The above, potentially problematic, features of CITES must be read in conjunction with the concerns expressed by the CoP with regard to the enforcement and evasion of the Convention’s provisions. For instance, it has been noted that, in the past in both importing and exporting countries, violations have occurred as a result of inadequate or insufficient implementation by Management Authorities,[11] with regard to surveillance and compliance with the issuance of documentation and provisions regulating trade in endangered species.6[12] Variations in capacity to implement and to enforce provide further opportunity for exploitation, a factor that is even more disconcerting in developing countries that experience major difficulties in complying with control requirements as a result of their socio-economic, political, and geographic circum- stances.66 Moreover, the extreme implementation and enforcement difficulties faced by producer countries exacerbate enforcement problems in other countries, while consumer countries often allow illegal imports as a result of inadequate CITES control in producer countries and in that way become directly responsible for encouraging illegal trade world-wide.67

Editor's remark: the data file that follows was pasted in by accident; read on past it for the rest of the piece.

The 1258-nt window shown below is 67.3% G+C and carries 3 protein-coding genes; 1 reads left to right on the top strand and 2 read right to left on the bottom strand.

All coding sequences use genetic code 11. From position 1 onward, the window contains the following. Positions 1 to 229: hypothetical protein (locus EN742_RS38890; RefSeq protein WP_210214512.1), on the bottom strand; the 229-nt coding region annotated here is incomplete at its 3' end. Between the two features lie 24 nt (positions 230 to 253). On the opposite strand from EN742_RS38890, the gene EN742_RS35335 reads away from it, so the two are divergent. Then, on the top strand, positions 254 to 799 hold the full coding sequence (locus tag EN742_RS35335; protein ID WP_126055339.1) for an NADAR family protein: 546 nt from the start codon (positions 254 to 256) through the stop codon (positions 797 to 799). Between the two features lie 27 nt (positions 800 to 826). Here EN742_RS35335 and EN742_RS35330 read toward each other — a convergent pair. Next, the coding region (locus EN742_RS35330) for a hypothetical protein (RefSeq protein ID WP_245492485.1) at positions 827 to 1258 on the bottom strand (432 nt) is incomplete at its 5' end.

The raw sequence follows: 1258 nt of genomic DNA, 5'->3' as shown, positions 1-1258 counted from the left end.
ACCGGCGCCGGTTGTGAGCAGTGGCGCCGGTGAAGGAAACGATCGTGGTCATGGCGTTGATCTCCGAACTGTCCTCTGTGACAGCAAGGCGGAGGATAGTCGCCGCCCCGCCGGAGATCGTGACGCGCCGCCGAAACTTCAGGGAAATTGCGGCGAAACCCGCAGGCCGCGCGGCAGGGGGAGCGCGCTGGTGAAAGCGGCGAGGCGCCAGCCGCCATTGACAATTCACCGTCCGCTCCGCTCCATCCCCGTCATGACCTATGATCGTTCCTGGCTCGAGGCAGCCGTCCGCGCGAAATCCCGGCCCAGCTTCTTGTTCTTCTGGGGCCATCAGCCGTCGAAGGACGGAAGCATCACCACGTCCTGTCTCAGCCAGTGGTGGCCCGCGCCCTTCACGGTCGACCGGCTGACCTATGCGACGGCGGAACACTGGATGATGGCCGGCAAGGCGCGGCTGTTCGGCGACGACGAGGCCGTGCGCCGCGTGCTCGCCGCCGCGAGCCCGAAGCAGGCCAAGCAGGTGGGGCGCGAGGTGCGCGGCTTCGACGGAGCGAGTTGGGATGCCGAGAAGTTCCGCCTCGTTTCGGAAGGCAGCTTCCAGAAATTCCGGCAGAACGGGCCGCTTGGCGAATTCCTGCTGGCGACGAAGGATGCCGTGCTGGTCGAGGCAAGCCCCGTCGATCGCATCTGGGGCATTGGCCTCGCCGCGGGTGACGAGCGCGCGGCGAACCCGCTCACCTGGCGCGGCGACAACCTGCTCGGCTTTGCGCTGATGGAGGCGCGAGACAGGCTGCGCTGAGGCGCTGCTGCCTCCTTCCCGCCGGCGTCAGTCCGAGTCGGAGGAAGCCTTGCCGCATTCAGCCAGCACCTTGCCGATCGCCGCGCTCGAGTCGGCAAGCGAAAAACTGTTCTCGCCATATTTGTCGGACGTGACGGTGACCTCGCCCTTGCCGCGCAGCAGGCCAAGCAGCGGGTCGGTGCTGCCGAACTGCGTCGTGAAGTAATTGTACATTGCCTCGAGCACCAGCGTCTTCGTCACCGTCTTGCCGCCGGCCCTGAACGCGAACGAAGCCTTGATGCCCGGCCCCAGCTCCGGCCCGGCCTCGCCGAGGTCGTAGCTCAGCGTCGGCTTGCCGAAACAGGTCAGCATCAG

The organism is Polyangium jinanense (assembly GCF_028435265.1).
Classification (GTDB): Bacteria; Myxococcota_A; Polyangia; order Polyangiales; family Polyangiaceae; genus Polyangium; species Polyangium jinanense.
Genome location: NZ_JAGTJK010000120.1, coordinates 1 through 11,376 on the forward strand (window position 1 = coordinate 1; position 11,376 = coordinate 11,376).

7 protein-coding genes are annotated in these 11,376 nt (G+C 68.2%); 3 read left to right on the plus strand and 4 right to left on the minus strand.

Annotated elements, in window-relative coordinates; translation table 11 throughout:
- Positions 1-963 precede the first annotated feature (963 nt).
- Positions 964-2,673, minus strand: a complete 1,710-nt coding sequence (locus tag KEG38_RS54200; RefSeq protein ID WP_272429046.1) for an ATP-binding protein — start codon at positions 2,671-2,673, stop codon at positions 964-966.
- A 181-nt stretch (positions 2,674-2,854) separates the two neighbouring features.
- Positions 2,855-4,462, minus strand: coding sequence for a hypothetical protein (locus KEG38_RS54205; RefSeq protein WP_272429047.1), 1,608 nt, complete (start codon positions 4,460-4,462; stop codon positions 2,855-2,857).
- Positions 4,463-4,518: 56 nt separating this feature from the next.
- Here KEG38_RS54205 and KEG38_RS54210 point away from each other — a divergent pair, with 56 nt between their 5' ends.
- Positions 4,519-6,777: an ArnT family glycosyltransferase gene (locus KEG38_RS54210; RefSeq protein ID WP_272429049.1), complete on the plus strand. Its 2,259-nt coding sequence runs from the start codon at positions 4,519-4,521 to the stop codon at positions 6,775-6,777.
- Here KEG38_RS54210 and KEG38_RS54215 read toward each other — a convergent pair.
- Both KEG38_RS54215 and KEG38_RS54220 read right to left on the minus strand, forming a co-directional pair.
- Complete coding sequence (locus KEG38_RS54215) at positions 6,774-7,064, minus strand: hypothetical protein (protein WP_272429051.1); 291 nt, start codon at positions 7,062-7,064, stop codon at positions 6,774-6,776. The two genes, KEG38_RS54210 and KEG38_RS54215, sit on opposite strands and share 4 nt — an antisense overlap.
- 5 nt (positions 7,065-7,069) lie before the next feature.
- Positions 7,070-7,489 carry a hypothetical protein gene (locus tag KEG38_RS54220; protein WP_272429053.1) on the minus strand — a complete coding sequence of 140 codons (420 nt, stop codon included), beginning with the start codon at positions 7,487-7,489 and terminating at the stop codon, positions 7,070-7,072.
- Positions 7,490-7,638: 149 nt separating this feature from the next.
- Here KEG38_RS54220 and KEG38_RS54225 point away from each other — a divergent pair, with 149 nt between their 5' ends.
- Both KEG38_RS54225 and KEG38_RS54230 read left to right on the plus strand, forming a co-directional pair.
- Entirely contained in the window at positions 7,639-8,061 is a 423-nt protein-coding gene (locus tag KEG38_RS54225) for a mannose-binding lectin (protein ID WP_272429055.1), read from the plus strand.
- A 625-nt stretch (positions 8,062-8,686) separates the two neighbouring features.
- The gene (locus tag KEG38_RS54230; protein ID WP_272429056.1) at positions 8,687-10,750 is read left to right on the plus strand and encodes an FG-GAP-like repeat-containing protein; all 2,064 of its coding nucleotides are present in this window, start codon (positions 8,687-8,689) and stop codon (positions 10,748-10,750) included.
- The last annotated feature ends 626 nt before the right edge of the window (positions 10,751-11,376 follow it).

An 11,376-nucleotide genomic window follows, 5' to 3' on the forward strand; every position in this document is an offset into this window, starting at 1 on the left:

• [1] CITES, Art. XXIII(1). 48 Ibid, Art. XXIII(2). 49 Ibid, Art. XXIII(3).
  • [2] 50 Ibid, Art. XV(3). 5i Ibid, Art. XVI(2).
  • [3] 52 Gwyneth G. Stewart ‘Enforcement problems in the endangered species conventions: reservations
  • [4] regarding the reservation clauses’, (1981) 14 Cornell International Law Journal, 429, p. 436.
  • [5] 53 Ibid, p. 438.
  • [6] Philippe Sands and Jacqueline Peel, Principles of International Environmental Law, Cambridge,CUP, 2012, p. 476.
  • [7] Resolution Conf. 4.25 (Rev. CoP 14). ^ Resolution Conf. 11.3 (Rev. CoP 16), preamble.
  • [8] 57 CITES, Art. VII(1). 58 Ibid, Art. VII(2). 59 Ibid, Art. VII(3).
  • [9] 60 Ibid, Art. VII(3)(a) and (b). 6i Ibid, Art. VII(6). 62 Ibid, Art. VII(7).
  • [10] 63 Ibid, Art. VII(7)(a)-(c).
  • [11] To make these authorities more effective practical guidelines were developed to assist them withtheir verification tasks. See Alison R. Rosser and Mandy J. Haywood, Guidance for Cites ScientificAuthorities: Checklist to assist in making non-detriment findings for Appendix II exports, Cambridge,IUCN, 2002; and European Community Regs No. 338/97 and 687/2006, agreed on 3 September 2014.
  • [12] Resolution Conf. 11.3 (Rev. CoP 16), preamble. 3 4 5 6 7 Ibid. 67 Ibid.